I had a very interesting conversation about Pinterest this evening and seeing as it’s at the forefront, well was pre- $1bn deal with Facebook & Instagram, of most marketing professionals’ minds I figure why not delve into some notable basics. If you’re in marketing, slightly lost (read: loose generalization), and would like some tips to help your company make the most of this quirky photo pinning site, jump on board the pinterest express.
Why Pinterest is Nifty:
1. Virtual cork board = cool. 2. Capture pictures to a clean format and cross post them to multiple platforms. Ease of use and cool factor, hell yes. 3. Ability to showcase your own work should you not be concerned with losing ownership. Yep, basic but, the cork board formatting keeps it pretty rad. 4. The bookmarklet feature = crazy amount of cool points earned. It’s like playing the game Operation only with digital photos. Click, extract, zap to board!
Don’t have time to send an email to your parents once your vacation photos are finally all uploaded to your computer? That’s okay. Just pin other peoples’ images of places that could be where you were, name a few boards, and you’re off running. See? Endless opportunities, even for the faint of social media heart.
Why Pinterest can be Painful:
It’s another social site. The legal jargon is awkward, confusing (when is not?), and has apparently garnered enough fervent annoyance to form a class action lawsuit. We can ‘like’ a photo, sure. But, re-pin it on a board in a site owned by you? Well, I’ll be a humdinger, you best keep your grimy mitts outta that bag of widgets. Wait, what if I I screenshot a copyrighted image from Flickr, save it, upload it to Facebook, and showcase it w/o cred to the photog? Oh snap, yep, that will surely temple you into “don’t do it” territory.
Annoyed by this? Confused? Perhaps. See that’s why I like to keep my photos where I can see them. On 35mm negatives. Except when I’m taking an iPhone pic of myself making a kissy face in my bathroom mirror, definitely have to post as many of those as possible. For the majority of us, however; we take digital photos and we want to share them (if we aren’t trying to sell ’em) and that makes these sites rather sticky. So just be careful. Think twice, and if your gut says “uh uh” -don’t pin it.
See Mom? That’s why Pinterest sucks. It confuses many of us, it alarms most brands, and it is now seriously popular.
Here’s how you can make Pinterest not turn into a Pin-test of pushing the copyright boundaries:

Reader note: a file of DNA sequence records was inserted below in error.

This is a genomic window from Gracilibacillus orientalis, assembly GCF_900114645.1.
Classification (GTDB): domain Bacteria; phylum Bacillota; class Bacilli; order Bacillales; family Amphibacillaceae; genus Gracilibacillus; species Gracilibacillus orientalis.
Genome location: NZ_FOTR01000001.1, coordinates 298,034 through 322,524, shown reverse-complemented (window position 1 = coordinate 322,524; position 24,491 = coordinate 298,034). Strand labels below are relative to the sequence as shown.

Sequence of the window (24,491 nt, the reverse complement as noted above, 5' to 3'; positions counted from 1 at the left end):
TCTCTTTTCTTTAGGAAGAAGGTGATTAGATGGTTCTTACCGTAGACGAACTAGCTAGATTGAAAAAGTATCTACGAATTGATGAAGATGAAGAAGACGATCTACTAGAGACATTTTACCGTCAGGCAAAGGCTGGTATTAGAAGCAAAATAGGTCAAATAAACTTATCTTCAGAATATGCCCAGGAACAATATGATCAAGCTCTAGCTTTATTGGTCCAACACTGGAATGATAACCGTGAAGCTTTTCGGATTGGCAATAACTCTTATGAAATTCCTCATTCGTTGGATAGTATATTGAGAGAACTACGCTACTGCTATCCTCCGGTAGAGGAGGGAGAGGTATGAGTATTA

1. Re-pin the crap that’s already floating around the ether (that doesn’t have a blatant watermark or scream “someone else’s livelihood”), to start. There’s enough there to keep you busy for a century so don’t throw that “but it’s about being unique” garbage at me.
2. Glance over the legal jabber. Have a friend do it, or if you’re wealthy, make use of the retainer the family has with in-house legal counsel. Understand what it’s about. Hell, just read the about section. You don’t buy a nail gun and not read the instructions. If it can hurt you, read the damn owner’s manual.
3. Title your boards with meaningful phrases. You know, like Blanchard’s: Zombie Apocalypse weaponry, or my Mom’s: All the Boats I’ve Rocked. This is marketing 101 folks.
4. If you’re with a company, reiterate: with a company, and your actionable items now include adding Pinterest photos, shares, and tags, know WHY the organization is there to start. You don’t go to a destination and then go “hmph, what do I do here?”. No. You go someplace with a goal in mind. Stop opening useless accounts just because other people are. Streamline your efforts and do shit that’s meaningful to your organization. DO SHIT THAT IS MEANINGFUL TO YOUR ORGANIZATION IN THE SOCIAL SPACE. Sorry, I’m not yelling, I rarely do. That sentence is highly necessary. If your time isn’t spent in meaningful ways than call me. I see the guys on the corner of my street with cardboard signs that would be happy to trade places with you for a day. Hell, an hour.
This is my last point. It matters. Acknowledge it and then do something: Pictures speak to every human being on the face of this human, earthen, blue green mass of revolving energy. Basic level: pictures carry weight of unspoken words. At the complex level: pictures represent the thoughts, beliefs, and ideals of people or groups of people. Pin with pride, not the wave of the popular tide. Especially if you’re with a branded company.